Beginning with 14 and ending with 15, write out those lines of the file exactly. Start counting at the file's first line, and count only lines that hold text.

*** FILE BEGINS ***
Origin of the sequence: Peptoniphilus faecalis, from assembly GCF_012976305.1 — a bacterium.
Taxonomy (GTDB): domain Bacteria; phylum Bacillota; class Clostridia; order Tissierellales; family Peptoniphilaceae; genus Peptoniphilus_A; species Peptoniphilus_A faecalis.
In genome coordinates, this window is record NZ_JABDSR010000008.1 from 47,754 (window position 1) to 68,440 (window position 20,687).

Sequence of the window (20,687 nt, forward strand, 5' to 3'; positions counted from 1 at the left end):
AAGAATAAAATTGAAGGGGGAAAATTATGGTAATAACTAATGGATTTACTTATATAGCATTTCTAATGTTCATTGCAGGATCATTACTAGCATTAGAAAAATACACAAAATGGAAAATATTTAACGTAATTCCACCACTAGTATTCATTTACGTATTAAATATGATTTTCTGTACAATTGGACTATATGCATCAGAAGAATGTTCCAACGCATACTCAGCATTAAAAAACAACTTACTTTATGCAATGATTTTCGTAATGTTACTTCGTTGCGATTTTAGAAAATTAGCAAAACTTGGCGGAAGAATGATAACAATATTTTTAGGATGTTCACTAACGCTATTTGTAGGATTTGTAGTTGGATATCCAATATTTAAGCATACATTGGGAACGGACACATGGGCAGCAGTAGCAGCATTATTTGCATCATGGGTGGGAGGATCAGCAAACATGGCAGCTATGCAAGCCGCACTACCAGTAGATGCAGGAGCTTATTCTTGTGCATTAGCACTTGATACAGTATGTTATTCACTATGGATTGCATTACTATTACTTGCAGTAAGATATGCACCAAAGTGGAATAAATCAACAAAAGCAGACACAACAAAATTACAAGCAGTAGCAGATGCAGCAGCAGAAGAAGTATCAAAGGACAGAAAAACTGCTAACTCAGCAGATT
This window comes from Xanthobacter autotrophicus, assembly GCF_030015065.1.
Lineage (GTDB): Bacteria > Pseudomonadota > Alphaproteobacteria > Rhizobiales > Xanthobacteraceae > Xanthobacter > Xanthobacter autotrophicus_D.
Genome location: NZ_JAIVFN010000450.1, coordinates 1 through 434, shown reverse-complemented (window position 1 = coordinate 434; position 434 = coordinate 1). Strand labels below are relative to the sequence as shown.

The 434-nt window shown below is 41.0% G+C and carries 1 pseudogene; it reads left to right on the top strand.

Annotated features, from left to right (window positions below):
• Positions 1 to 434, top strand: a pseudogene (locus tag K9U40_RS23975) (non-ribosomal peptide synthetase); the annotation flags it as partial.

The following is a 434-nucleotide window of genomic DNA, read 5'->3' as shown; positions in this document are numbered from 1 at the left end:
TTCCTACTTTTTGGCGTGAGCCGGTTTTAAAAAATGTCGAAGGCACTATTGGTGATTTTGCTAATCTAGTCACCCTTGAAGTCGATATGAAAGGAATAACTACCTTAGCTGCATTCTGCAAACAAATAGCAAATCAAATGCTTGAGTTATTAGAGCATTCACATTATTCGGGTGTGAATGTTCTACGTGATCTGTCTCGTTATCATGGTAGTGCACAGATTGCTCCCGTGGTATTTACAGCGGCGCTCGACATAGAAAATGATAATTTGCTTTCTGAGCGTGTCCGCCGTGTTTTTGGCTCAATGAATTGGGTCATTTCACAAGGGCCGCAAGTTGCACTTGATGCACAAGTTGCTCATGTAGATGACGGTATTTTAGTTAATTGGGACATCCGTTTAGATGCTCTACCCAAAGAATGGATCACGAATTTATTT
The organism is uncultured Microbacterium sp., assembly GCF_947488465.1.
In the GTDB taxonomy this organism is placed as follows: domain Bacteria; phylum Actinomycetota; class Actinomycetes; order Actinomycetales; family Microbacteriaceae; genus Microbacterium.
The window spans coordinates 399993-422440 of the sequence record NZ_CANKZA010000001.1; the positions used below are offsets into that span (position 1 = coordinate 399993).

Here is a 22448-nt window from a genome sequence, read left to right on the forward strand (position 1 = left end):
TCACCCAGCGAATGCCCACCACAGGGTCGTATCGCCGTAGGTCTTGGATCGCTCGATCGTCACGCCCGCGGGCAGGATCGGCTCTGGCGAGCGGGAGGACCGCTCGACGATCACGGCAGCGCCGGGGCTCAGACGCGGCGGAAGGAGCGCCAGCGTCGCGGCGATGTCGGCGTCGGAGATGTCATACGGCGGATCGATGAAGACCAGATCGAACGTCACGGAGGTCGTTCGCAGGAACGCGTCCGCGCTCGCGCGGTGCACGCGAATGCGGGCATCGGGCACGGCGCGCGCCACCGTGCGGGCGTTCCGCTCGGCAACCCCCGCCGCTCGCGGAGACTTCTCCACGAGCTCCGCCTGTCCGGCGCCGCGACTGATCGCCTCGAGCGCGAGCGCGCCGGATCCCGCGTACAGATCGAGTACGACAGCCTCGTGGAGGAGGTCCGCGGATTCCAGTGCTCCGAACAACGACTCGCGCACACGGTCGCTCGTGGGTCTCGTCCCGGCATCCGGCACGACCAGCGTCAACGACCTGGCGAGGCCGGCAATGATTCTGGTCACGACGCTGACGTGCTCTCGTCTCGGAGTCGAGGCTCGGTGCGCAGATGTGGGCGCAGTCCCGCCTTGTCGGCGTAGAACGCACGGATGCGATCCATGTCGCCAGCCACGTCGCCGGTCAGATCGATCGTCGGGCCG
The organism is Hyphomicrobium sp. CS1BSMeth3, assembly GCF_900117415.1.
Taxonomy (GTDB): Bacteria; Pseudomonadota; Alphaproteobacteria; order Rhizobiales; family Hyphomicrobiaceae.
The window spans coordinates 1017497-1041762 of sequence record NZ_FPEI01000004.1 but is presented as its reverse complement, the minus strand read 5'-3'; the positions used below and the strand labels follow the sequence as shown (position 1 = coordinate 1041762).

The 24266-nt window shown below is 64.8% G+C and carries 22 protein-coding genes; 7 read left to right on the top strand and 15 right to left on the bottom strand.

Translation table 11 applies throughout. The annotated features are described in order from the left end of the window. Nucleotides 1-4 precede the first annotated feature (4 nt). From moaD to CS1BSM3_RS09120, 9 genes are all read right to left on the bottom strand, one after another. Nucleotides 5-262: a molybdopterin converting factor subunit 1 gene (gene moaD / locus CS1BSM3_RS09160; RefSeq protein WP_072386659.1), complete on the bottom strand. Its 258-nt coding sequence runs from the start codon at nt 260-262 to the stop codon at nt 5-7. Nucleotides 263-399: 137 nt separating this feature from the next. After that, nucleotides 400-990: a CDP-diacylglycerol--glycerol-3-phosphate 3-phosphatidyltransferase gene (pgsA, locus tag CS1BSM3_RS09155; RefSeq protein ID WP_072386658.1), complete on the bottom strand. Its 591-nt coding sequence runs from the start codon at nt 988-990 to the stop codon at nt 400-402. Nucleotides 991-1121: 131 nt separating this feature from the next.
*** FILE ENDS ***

The organism is uncultured Microbacterium sp., assembly GCF_947488465.1.
In the GTDB taxonomy this organism is placed as follows: domain Bacteria; phylum Actinomycetota; class Actinomycetes; order Actinomycetales; family Microbacteriaceae; genus Microbacterium.